"The CRA Handbook" by Kenneth H. Thomas sharply criticizes enforcement of the Community Reinvestment Act, charging regulators with inflating grades and letting banks exploit loopholes.
Mr. Thomas, a Miami-based consultant and lecturer at the University of Pennsylvania's Wharton business school, discusses his findings and conclusions. His book is available from McGraw-Hill.
In "The CRA Handbook," you give regulators an overall grade of D-plus for their implementation of the Community Reinvestment Act. Why?
I rated each of the four goals set in 1993 by President Clinton. The first goal of promoting more consistency and evenhandedness got a D because there is relatively little consistency among the four regulators.
For the second, the goal was improved CRA public evaluations. I rated that a C-minus because there has been some improvement in the quality and quantity of data made available. For example, we have much more data available on low- and moderate-income lending.
The third is the implementation of more effective sanctions. That was the President's goal, but it could not be implemented because the Justice Department basically said the regulators did not have the authority to provide sanctions beyond merger applications. So the regulators got an F.
Fourth was to develop more objective, performance-based CRA assessment standards. I gave that a C. The new CRA is much more performance-based and more objective. But it is far from where it should be. For example, the originally proposed lending performance test had a 60% loan-to-deposit ratio. Now they have no requirement.
So what's the biggest problem?
Grade inflation. One out of every two ratings is inflated, but there are significant differences by region. The absolute worst is the Federal Reserve Bank of Minneapolis, with 91% grade inflation. Next are the Federal Reserve Bank of Dallas and the Federal Reserve Bank of St. Louis. The New York regional office of the Federal Deposit Insurance Corp. is absolutely the best, with only 10.5% inflation. Then there is the Office of Thrift Supervision Central and Midwest offices, with about 20% inflation.
Too many examiners are too friendly with banks. Also, the new CRA is not as objective and performance-based as it could be.
You direct much of your criticism at the Federal Reserve Board. What does it do wrong?
The grade inflation is the first thing. The second is the history of how they reacted during development of the new CRA. The Fed has always viewed it as unnecessary and credit allocation. The Fed is also more apt to find loopholes. If there is a gray area, the Fed is the most friendly regulator, especially when it comes to mergers.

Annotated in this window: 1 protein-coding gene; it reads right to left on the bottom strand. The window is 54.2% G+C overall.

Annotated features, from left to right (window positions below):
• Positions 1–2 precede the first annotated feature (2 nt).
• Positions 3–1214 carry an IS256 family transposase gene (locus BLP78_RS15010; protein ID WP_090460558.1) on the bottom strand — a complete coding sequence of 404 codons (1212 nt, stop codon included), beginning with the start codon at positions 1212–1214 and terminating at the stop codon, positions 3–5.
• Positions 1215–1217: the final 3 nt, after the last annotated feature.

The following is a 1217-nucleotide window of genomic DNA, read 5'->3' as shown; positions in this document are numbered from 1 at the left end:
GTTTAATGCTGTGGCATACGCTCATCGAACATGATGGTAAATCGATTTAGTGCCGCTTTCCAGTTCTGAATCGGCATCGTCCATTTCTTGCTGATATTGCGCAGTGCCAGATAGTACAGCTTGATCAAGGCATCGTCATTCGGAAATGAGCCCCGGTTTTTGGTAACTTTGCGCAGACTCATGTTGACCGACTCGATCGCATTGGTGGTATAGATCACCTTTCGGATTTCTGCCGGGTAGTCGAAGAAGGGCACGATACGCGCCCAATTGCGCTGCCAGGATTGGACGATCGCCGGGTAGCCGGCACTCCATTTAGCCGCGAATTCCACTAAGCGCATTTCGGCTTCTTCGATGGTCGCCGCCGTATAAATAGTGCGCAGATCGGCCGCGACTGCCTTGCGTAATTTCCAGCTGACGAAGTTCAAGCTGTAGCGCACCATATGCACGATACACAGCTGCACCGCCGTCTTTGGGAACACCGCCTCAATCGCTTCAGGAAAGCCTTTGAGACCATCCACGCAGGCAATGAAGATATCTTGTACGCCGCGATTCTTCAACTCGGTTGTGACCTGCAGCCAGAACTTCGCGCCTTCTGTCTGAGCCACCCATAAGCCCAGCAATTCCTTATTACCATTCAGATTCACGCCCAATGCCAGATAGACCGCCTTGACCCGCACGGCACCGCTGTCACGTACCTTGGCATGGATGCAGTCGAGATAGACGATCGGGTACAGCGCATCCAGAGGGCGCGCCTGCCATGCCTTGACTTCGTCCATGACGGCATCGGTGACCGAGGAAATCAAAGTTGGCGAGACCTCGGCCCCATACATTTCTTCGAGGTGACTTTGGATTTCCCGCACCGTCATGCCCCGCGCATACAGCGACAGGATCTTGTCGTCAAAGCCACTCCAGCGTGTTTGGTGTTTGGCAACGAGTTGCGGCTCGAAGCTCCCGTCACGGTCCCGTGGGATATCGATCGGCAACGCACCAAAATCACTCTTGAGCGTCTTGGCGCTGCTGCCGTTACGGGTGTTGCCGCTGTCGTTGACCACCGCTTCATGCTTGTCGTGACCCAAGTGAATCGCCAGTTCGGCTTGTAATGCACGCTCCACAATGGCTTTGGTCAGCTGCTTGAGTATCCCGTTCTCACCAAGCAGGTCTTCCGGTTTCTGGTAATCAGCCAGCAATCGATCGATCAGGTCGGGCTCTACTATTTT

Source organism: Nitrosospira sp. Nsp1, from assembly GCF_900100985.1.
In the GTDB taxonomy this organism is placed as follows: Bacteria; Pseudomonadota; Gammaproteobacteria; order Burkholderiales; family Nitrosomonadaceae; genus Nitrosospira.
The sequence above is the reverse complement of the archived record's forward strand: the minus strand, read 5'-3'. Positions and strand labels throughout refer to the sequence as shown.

You rate the Office of Thrift Supervision highest. Why?
They are the most realistic graders in terms of the inflation rates. Overall, their rate was only 30% compared to 45% to 52% for the other regulators. Secondly, historically and even today, they have taken a more pro-CRA view.
Also, OTS referrals to the Department of Justice for fair-lending violations stand out as the toughest of the agencies.
You charge that the strategic plan option-which lets banks in conjunction with community groups set their own CRA requirements-allows banks to avoid some of their CRA responsibilities. How?
Basically, strategic plans represent all that is bad with CRA. It is credit allocation. The whole concept is bad. It was a mistake.
The FDIC is attempting to resurrect strategic plans, but the bottom line is that 12,000 banks had a chance to do it and only 35 submitted plans and half of those withdrew them. Those that remained saw their lending requirements increased so much that they are no longer the plans of the bank but the plans of the regulators.
Also, if you are in an easy CRA area, where there are few effective community groups, you could get an easy plan through. That is compared to tough CRA areas, such as Chicago, where you could not get the same type of plan approved.
You mention community groups throughout the book. How important are these groups and what should they do differently to increase their effectiveness?
They are a key. The problem is that there are some community groups that are more effective than others and there are some community groups that don't serve their communities. This is a small proportion, but there are groups that will put their personal interest over the public interest. That is definitely a problem.